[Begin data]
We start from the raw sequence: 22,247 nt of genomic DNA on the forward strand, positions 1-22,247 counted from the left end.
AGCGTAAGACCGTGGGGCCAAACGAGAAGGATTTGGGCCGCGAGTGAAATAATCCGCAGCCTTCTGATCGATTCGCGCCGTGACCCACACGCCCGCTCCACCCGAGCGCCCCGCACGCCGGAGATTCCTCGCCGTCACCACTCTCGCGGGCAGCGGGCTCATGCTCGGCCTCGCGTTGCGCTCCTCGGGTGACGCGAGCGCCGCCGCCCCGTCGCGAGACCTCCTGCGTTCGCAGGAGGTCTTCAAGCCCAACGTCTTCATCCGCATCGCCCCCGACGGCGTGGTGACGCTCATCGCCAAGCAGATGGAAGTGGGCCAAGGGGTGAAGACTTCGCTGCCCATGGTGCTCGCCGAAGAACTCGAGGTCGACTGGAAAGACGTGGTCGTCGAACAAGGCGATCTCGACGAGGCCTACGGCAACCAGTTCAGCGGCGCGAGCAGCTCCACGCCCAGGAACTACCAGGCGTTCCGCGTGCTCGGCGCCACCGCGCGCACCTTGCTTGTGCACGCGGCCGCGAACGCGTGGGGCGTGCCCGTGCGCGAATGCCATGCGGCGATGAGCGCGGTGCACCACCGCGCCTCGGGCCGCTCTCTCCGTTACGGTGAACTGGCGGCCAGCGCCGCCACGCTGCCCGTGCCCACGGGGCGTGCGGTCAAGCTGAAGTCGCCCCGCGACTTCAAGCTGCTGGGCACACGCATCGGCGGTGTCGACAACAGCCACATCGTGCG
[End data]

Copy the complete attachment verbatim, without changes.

We start from the raw sequence: 22,247 nt of genomic DNA on the forward strand, positions 1-22,247 counted from the left end.
AGCGTAAGACCGTGGGGCCAAACGAGAAGGATTTGGGCCGCGAGTGAAATAATCCGCAGCCTTCTGATCGATTCGCGCCGTGACCCACACGCCCGCTCCACCCGAGCGCCCCGCACGCCGGAGATTCCTCGCCGTCACCACTCTCGCGGGCAGCGGGCTCATGCTCGGCCTCGCGTTGCGCTCCTCGGGTGACGCGAGCGCCGCCGCCCCGTCGCGAGACCTCCTGCGTTCGCAGGAGGTCTTCAAGCCCAACGTCTTCATCCGCATCGCCCCCGACGGCGTGGTGACGCTCATCGCCAAGCAGATGGAAGTGGGCCAAGGGGTGAAGACTTCGCTGCCCATGGTGCTCGCCGAAGAACTCGAGGTCGACTGGAAAGACGTGGTCGTCGAACAAGGCGATCTCGACGAGGCCTACGGCAACCAGTTCAGCGGCGCGAGCAGCTCCACGCCCAGGAACTACCAGGCGTTCCGCGTGCTCGGCGCCACCGCGCGCACCTTGCTTGTGCACGCGGCCGCGAACGCGTGGGGCGTGCCCGTGCGCGAATGCCATGCGGCGATGAGCGCGGTGCACCACCGCGCCTCGGGCCGCTCTCTCCGTTACGGTGAACTGGCGGCCAGCGCCGCCACGCTGCCCGTGCCCACGGGGCGTGCGGTCAAGCTGAAGTCGCCCCGCGACTTCAAGCTGCTGGGCACACGCATCGGCGGTGTCGACAACAGCCACATCGTGCG